How traveling fosters European integration - English

Get them traveling!

By Martin Speer24.06.2015Europe

Despite open borders, Europe still suffers from a lack of personal connections. A free Interrail pass for young Europeans could change that.

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Francesca Schellhaas / photocase.de

Going on a journey changes everything. Your life, your perspective, and your horizons. In most cases, you come back home as a different, reshaped person with new friends and fresh ideas. Traveling by train is a great way to discover a continent. Last year, we, Vincent and Martin, had the chance to travel to 14 European countries. From Great Britain to Spain, Greece to Ukraine, thanks to the Interrail, we were able to see the diversity and beauty of a united Europe. Since 1972, the year the Interrail pass was first introduced, hundreds of thousands of Europeans have had the chance to raise their European awareness, changing their lives. In dining cars, travelers may have made friends for life, at train stations, transnational love stories may have begun, and many still passionately talk about their adventures across the continent. The Interrail’s precious contributions to Europe’s unification process, however, have been underestimated, and its potential not fully explored.

We would like to change that.

Investing in a prosperous and peaceful Europe

The most sustainable and successful projects that support Europe’s unification are those aiming to establish personal relationships. For example, whether talking about Erasmus, other student exchange programs, or initiatives like the European Youth Parliament, wherever people of different origins can meet with a sense of openness and curiosity, a cooperative, productive space is created. Personal relations can have long-lasting effects on a united Europe.

Mutual understanding grows out of personal exchanges, particularly exchanges that are far-reaching and link people emotionally, and not only abstractly or intellectually. These meaningful connections lay the foundation for amity and unity in Europe.

Unfortunately today, only a few young people have the privilege of enjoying such exchanges. Often these persons come from privileged backgrounds that allow and encourage them to travel. In contrast, most young Europeans do not or cannot take full advantage of such offered opportunities. Often, they do not have the money or lack the required qualifications, but also more fundamentally, they do not have the impulse to try. Subsequently, bordering states and the ‘European project’ remain big unknowns. And out of this not-knowing and not-experiencing, skepticism, disfavor, and fear grow. These feelings are the biggest foes of a united Europe. The idea to follow, however, can counteract these growing ones.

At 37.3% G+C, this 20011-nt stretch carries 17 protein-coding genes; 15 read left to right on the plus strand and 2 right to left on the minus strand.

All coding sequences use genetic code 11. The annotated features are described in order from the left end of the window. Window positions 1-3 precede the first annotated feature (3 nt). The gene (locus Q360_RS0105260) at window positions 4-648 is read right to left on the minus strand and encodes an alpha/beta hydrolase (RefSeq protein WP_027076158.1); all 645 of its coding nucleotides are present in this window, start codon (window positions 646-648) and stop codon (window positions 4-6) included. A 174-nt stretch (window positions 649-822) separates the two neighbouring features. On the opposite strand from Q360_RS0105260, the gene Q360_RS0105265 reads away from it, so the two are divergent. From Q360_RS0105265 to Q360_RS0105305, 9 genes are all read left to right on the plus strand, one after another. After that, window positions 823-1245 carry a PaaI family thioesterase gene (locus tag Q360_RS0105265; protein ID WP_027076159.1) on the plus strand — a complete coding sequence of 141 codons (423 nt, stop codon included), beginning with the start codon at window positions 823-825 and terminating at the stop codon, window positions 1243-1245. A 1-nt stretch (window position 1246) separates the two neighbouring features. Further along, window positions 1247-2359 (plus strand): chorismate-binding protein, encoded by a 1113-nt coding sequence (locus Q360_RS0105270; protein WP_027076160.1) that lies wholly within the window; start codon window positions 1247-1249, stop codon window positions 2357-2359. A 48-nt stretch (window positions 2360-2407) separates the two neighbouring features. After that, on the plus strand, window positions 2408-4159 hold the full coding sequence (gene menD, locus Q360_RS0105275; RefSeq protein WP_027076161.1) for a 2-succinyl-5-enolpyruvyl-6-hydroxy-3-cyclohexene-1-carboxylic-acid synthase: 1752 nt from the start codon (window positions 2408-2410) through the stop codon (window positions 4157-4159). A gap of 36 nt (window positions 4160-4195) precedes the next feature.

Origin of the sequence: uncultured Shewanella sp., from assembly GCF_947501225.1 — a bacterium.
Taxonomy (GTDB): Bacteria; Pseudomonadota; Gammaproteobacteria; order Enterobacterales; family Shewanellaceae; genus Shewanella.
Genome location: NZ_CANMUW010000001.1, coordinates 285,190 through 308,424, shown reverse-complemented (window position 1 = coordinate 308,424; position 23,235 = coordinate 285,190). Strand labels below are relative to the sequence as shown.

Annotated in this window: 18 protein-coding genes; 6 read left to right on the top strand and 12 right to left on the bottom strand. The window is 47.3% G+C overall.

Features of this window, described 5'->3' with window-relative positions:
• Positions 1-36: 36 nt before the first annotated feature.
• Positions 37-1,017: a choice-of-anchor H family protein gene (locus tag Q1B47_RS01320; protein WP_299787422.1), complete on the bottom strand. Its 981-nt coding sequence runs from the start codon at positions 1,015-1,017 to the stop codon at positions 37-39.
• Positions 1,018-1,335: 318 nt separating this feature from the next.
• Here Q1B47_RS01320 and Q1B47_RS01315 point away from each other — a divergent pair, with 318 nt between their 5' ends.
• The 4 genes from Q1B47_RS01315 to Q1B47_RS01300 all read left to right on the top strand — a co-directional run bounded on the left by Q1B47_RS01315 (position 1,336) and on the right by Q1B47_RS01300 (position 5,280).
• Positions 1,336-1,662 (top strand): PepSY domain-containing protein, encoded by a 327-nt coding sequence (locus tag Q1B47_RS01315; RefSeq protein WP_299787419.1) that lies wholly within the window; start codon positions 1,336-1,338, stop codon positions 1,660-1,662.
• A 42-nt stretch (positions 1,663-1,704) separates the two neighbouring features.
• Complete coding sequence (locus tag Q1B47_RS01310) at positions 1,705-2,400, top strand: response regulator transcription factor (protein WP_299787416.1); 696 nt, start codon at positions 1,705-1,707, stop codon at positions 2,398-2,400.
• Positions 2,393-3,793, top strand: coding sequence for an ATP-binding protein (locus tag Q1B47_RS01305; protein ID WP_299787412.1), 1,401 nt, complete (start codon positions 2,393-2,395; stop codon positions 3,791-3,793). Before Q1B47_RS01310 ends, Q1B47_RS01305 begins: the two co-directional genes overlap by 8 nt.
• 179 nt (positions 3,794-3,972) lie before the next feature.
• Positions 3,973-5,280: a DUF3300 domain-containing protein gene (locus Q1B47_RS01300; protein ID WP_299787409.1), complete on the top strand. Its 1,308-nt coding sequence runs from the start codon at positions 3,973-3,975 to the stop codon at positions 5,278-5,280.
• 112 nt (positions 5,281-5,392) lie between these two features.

A 1-month Interrail pass for all European youth

All European students – including graduates _and_ those who aren’t finishing school –should get the chance to discover their continent and meet their neighbors. We suggest that every school student should receive a 1-month Interrail pass for free. This opportunity would offer every young European, regardless of the monetary situations or family background, the chance to discover the diversity and cultural richness of Europe. Even the apolitical and EU-skeptics might take this chance. Personal relationships amongst young Europeans from different nations can be established, and the potential for an additional European unification resource, the Interrail program, could be unlocked.

Today, only about 170,000 people annually use the Interrail pass, and the coordination of trans-border train connections still leaves much to be desired. This can be improved! The 1-month Interrail idea is concrete and practical. The costs for this future-oriented initiative would be manageable. The trains are running anyway.

And compared to the European bank bailout program, the expenses for a €461 ticket for each European school graduate aren’t even worth mentioning, especially since the effect would be long-lasting. In times where a growing number of people perceive the European idea as abstract and impersonal, only personal relationships and experiences can reconsolidate the basic political, social, and intellectual structures that are needed for a united Europe.

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